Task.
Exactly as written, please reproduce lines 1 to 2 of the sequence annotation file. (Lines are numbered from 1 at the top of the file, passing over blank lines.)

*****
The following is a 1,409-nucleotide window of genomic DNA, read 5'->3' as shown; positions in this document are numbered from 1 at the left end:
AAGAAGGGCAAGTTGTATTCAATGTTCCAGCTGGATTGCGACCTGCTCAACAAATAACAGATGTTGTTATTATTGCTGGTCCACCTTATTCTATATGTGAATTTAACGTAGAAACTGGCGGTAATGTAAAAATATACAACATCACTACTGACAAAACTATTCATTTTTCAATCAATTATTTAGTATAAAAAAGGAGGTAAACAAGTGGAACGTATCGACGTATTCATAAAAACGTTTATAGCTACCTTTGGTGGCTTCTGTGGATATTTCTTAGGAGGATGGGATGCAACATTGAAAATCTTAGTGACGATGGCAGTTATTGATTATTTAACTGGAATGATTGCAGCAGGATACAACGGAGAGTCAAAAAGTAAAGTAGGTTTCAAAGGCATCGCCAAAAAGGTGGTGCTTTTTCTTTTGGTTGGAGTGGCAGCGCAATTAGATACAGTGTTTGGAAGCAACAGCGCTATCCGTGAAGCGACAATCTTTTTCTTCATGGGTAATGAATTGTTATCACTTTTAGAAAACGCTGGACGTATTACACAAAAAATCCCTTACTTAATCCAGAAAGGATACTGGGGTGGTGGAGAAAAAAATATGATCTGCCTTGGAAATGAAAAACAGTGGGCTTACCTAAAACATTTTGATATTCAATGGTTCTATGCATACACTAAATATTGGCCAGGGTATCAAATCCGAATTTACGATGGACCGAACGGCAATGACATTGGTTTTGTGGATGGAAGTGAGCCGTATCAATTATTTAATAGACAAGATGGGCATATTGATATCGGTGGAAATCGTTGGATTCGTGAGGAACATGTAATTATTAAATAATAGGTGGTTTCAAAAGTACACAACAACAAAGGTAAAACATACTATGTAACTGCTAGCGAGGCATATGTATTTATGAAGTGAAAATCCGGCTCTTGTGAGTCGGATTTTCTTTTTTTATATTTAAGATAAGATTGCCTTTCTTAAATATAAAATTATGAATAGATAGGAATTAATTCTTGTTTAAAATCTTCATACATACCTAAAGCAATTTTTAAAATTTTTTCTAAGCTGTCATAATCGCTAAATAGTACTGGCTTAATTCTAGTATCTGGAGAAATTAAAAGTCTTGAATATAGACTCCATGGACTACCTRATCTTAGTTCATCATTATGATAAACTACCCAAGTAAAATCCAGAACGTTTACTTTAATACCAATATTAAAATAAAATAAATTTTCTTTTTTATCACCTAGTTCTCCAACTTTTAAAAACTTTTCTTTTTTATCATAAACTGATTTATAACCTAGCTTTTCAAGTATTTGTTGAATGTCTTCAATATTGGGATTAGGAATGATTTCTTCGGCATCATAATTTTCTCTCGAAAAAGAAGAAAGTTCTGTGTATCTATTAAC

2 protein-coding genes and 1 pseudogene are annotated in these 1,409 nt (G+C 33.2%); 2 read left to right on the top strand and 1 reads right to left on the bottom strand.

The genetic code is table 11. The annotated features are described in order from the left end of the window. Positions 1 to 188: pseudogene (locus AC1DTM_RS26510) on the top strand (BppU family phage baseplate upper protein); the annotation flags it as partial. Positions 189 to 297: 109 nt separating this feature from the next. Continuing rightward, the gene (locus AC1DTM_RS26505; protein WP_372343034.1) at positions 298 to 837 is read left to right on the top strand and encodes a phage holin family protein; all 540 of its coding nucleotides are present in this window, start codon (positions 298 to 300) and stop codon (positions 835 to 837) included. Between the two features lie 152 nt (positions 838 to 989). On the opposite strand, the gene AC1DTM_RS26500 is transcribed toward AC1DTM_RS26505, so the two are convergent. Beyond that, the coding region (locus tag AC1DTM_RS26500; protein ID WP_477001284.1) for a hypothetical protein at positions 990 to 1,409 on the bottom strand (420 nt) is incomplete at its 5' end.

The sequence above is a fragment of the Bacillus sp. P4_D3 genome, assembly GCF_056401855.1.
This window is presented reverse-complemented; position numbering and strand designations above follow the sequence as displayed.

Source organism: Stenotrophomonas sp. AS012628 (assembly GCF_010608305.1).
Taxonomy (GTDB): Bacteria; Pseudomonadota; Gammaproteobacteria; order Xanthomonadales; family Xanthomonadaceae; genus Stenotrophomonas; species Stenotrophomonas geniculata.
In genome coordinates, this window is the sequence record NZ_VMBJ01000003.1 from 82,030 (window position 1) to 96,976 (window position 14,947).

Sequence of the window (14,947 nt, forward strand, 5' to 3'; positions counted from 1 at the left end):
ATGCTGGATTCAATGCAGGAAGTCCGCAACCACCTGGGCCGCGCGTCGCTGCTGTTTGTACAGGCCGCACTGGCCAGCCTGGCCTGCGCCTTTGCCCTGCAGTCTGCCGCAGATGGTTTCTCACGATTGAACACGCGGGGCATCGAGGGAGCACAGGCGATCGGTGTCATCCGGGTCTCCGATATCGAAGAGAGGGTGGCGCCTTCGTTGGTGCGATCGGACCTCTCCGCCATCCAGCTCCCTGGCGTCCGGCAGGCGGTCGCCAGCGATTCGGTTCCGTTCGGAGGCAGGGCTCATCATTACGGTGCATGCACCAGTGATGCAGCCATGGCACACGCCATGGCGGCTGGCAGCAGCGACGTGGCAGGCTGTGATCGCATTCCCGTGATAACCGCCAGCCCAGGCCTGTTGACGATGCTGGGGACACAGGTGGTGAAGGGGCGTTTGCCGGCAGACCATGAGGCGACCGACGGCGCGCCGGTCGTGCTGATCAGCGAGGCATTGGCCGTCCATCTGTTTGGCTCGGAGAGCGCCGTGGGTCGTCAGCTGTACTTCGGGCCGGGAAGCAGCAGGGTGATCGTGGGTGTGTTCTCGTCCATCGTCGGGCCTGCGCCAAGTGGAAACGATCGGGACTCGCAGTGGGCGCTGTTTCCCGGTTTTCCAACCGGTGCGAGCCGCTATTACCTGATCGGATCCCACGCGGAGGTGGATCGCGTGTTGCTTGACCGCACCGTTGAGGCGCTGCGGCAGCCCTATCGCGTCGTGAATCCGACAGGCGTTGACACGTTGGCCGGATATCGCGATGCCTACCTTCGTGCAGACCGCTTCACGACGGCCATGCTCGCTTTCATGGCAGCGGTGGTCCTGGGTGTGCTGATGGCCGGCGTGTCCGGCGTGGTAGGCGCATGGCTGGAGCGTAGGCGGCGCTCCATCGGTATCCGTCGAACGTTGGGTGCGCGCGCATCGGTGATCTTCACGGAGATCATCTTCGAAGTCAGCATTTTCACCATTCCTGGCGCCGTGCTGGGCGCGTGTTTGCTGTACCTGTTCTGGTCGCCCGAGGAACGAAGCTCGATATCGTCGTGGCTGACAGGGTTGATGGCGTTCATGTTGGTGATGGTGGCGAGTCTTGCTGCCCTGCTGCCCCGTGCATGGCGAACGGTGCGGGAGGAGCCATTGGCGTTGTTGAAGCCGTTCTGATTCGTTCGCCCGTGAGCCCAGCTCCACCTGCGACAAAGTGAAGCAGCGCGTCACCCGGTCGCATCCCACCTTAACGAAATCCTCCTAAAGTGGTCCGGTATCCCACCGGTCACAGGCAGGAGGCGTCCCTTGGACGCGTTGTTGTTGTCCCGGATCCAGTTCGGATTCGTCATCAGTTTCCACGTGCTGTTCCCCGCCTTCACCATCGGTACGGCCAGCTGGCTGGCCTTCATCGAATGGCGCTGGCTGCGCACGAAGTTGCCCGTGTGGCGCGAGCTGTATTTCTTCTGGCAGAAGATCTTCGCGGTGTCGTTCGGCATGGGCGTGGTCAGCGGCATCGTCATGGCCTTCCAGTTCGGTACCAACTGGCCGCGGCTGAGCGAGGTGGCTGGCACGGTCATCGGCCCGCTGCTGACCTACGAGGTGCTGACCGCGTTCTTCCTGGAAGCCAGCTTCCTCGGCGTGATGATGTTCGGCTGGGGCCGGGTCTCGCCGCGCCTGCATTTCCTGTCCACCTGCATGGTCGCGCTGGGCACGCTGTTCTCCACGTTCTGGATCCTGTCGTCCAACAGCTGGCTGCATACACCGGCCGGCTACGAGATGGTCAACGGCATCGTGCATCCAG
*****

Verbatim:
The following is a 1,409-nucleotide window of genomic DNA, read 5'->3' as shown; positions in this document are numbered from 1 at the left end:
AAGAAGGGCAAGTTGTATTCAATGTTCCAGCTGGATTGCGACCTGCTCAACAAATAACAGATGTTGTTATTATTGCTGGTCCACCTTATTCTATATGTGAATTTAACGTAGAAACTGGCGGTAATGTAAAAATATACAACATCACTACTGACAAAACTATTCATTTTTCAATCAATTATTTAGTATAAAAAAGGAGGTAAACAAGTGGAACGTATCGACGTATTCATAAAAACGTTTATAGCTACCTTTGGTGGCTTCTGTGGATATTTCTTAGGAGGATGGGATGCAACATTGAAAATCTTAGTGACGATGGCAGTTATTGATTATTTAACTGGAATGATTGCAGCAGGATACAACGGAGAGTCAAAAAGTAAAGTAGGTTTCAAAGGCATCGCCAAAAAGGTGGTGCTTTTTCTTTTGGTTGGAGTGGCAGCGCAATTAGATACAGTGTTTGGAAGCAACAGCGCTATCCGTGAAGCGACAATCTTTTTCTTCATGGGTAATGAATTGTTATCACTTTTAGAAAACGCTGGACGTATTACACAAAAAATCCCTTACTTAATCCAGAAAGGATACTGGGGTGGTGGAGAAAAAAATATGATCTGCCTTGGAAATGAAAAACAGTGGGCTTACCTAAAACATTTTGATATTCAATGGTTCTATGCATACACTAAATATTGGCCAGGGTATCAAATCCGAATTTACGATGGACCGAACGGCAATGACATTGGTTTTGTGGATGGAAGTGAGCCGTATCAATTATTTAATAGACAAGATGGGCATATTGATATCGGTGGAAATCGTTGGATTCGTGAGGAACATGTAATTATTAAATAATAGGTGGTTTCAAAAGTACACAACAACAAAGGTAAAACATACTATGTAACTGCTAGCGAGGCATATGTATTTATGAAGTGAAAATCCGGCTCTTGTGAGTCGGATTTTCTTTTTTTATATTTAAGATAAGATTGCCTTTCTTAAATATAAAATTATGAATAGATAGGAATTAATTCTTGTTTAAAATCTTCATACATACCTAAAGCAATTTTTAAAATTTTTTCTAAGCTGTCATAATCGCTAAATAGTACTGGCTTAATTCTAGTATCTGGAGAAATTAAAAGTCTTGAATATAGACTCCATGGACTACCTRATCTTAGTTCATCATTATGATAAACTACCCAAGTAAAATCCAGAACGTTTACTTTAATACCAATATTAAAATAAAATAAATTTTCTTTTTTATCACCTAGTTCTCCAACTTTTAAAAACTTTTCTTTTTTATCATAAACTGATTTATAACCTAGCTTTTCAAGTATTTGTTGAATGTCTTCAATATTGGGATTAGGAATGATTTCTTCGGCATCATAATTTTCTCTCGAAAAAGAAGAAAGTTCTGTGTATCTATTAAC